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Published in Print: December 14, 2005, as Department’s No. 3 Leaving Cleaner Financial House

Department’s No. 3 Leaving Cleaner Financial House

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The Department of Education, whose checkered management record has spanned much of the agency’s history and included employee theft of funds and uncollected student-loan debts, has made steady progress in shoring up its operations, according to federal and outside evaluators.

Some of the credit is going to Undersecretary Edward R. McPherson, the department’s No. 3 official, who has overseen such efforts since his arrival from the Department of Agriculture in April 2004. He said in an interview last week that the department has made significant leaps in creating strong management systems. The last few department audits done by private accounting firms have been clean, he noted.

The federal student-aid office, the arm of the Education Department that operates the massive program of financial assistance for college, was removed earlier this year from a “high risk” list compiled by the U.S. Government Accountability Office, the investigative arm of Congress.

“The results are real, and they’re hugely valuable,” said Mr. McPherson, who will be leaving the department Dec. 31. He has not decided whether he’ll stay in public service or return to the private sector. Before his joined the Bush administration in 2001, Mr. McPherson served as the chief executive of InterSolve Group, a Dallas management-consulting firm he founded.

Upon taking office nearly five years ago, President Bush and first-term Secretary of Education Rod Paige both stressed a need for improved management practices, in the federal government overall and specifically in the Education Department.

At the time, the department was reeling from scandals in which some employees had been charged with filing for false overtime payments and spending department funds for personal luxury goods. The student-aid office, which has $400 billion in assets and some 22 million customers, was widely considered to be in management disarray.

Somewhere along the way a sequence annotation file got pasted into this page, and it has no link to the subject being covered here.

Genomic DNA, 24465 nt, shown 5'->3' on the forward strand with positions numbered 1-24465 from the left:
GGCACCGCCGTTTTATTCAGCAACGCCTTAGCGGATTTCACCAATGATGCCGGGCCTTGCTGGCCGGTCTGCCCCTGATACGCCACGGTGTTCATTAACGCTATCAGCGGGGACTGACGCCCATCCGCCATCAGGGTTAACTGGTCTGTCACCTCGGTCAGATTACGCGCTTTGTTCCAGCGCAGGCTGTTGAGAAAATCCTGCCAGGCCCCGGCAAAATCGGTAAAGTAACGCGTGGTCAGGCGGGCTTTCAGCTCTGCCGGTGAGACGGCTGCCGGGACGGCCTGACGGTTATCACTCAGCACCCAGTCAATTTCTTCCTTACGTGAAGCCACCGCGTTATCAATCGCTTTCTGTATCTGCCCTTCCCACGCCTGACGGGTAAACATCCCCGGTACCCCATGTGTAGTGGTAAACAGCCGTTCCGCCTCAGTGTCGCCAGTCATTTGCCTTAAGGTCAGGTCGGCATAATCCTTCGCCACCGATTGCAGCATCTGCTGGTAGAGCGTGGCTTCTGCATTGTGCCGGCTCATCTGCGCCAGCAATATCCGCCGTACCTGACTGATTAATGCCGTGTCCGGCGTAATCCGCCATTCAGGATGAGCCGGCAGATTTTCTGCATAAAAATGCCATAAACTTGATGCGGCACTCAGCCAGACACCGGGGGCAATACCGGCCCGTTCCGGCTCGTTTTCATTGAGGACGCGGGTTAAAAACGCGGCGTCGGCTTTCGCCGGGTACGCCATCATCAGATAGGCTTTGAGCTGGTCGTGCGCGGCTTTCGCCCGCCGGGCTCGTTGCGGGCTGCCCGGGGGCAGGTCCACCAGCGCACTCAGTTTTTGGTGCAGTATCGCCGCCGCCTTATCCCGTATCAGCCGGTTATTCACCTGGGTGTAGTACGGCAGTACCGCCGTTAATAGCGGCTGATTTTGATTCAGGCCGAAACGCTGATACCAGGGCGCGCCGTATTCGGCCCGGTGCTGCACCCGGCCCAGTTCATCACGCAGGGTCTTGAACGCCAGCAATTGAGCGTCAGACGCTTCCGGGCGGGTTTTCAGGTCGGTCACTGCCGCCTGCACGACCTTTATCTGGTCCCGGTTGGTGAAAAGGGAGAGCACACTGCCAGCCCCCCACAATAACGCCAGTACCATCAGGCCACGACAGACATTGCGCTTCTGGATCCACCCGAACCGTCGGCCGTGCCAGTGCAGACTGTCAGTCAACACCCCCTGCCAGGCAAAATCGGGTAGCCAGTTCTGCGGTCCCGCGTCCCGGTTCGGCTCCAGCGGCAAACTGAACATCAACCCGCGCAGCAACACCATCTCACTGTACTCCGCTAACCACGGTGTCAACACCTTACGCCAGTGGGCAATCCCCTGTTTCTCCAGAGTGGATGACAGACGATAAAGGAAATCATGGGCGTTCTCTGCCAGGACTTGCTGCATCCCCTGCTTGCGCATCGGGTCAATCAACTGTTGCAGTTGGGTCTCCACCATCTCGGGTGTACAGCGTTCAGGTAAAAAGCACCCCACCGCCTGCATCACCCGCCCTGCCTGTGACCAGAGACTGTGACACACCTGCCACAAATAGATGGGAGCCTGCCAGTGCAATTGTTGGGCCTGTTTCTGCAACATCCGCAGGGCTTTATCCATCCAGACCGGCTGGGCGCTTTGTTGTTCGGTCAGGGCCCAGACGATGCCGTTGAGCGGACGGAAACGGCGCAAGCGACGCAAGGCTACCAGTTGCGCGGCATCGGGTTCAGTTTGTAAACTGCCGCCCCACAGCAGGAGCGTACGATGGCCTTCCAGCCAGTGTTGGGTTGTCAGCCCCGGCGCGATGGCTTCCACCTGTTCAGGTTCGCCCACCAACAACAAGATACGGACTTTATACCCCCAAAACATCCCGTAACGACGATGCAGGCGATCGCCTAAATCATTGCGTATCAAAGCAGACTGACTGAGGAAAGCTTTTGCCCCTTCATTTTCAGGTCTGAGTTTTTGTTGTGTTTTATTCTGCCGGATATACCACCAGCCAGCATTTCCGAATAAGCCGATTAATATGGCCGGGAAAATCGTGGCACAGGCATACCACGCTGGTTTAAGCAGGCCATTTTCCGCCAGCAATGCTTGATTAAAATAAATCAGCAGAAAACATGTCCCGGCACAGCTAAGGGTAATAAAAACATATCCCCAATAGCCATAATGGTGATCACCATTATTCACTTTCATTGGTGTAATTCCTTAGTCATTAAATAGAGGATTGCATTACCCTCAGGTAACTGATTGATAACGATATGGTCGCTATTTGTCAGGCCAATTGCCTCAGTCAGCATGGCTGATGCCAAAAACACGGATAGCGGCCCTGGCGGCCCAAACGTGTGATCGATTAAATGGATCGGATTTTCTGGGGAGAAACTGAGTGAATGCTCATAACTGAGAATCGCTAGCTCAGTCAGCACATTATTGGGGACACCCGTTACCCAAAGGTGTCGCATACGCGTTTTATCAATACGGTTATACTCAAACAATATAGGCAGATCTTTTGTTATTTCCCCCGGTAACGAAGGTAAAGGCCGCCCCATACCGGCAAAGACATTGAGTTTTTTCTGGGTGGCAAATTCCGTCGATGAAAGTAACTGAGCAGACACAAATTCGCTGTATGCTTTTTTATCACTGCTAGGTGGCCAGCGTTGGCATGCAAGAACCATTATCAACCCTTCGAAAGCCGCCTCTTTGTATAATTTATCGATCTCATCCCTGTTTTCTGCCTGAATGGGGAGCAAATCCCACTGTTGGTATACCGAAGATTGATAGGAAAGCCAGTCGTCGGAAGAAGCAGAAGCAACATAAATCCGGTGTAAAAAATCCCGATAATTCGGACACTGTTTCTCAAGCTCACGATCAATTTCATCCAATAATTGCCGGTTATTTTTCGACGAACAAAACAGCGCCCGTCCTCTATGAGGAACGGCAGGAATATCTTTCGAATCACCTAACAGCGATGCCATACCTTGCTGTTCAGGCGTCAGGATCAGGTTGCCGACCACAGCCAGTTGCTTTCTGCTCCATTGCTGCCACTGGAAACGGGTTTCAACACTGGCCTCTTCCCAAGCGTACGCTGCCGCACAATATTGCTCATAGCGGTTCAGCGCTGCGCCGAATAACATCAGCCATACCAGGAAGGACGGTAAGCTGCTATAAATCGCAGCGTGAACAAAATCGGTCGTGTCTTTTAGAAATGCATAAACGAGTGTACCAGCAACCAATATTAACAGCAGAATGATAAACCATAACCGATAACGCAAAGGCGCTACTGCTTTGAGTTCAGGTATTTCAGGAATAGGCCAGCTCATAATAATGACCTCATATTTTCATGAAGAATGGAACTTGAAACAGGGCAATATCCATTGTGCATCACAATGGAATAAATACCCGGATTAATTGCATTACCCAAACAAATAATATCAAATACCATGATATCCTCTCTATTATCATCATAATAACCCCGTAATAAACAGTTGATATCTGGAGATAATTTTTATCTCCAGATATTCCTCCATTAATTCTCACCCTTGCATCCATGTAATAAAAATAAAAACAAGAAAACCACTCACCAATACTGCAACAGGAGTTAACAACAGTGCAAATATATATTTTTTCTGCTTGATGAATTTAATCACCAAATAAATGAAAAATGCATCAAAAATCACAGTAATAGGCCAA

The situation was “really unacceptable,” said Patricia McGinnis, the president of the Council for Excellence in Government, a Washington-based organization of former federal managers. “I don’t think you can separate financial management from other elements of successful management,” she said.

Mr. Paige put then-Deputy Secretary William D. Hansen in charge of making improvements. Mr. Hansen brought in Ms. McGinnis’ organization, which served as an adviser in the process. At the end of 2001, the department released a blueprint for overhauling its management system. ("Report: Ed. Dept. Financial Steps Will Halt Abuses," Nov. 7, 2001.)

Some of the goals outlined included new internal measures to keep track of the department’s mandatory and discretionary funds, which totaled $71.5 billion in the 2005 fiscal year, and a more aggressive approach to collecting on defaulted student loans. In 2003, the department received a clean audit—only the second since it began operations in 1981.

“We think the results are very good so far,” Ms. McGinnis said. “But this is an everyday challenge. You can’t ever declare victory.”

Mr. McPherson said in the Dec. 8 interview that the Education Department’s “operating effectiveness has never been better.”

When he came to the department from a stint as the chief financial officer at the Agriculture Department, he used his own managemen techniques to build on what had already been accomplished, he said. That included working within a new organizational structure established earlier this year by Secretary of Education Margaret Spellings, Mr. Paige’s successor. ("Spellings Puts Her Stamp on Department," March 15, 2005.)

From Red to Green

Mr. McPherson, 60, said he’s tried to focus on results for students and for taxpayers and to push federal officials to take ownership of the programs they oversee by holding them accountable for results. He also said he pushed for operations to run “at a constructively aggressive pace.”

“We want to get to the essence of what is valuable and cut the time it takes to execute it,” he said. “You get better outcomes with shorter cycle times.”

Though the department has consistently improved according to President Bush’s management scorecard, which rates federal agencies on various criteria, there are some categories in which the department has scored “yellow,” meaning it has had mixed results, rather than the highest rating, green.

And there is one category in which the department has continually scored red, meaning it has failed to meet the program’s goals. Though the department received a grade of green for incremental progress in “eliminating improper payments,” it hasn’t achieved all of its goals in that area so its overall status on the scorecard remains red.

Mr. McPherson said one piece of advice he would provide to his successor, who hasn’t been named, is simple: “Focus on those things that really have the biggest value, and be bold in taking effective action. There’s more risk in not being bold enough than in being too bold.”

Vol. 25, Issue 15, Page 21

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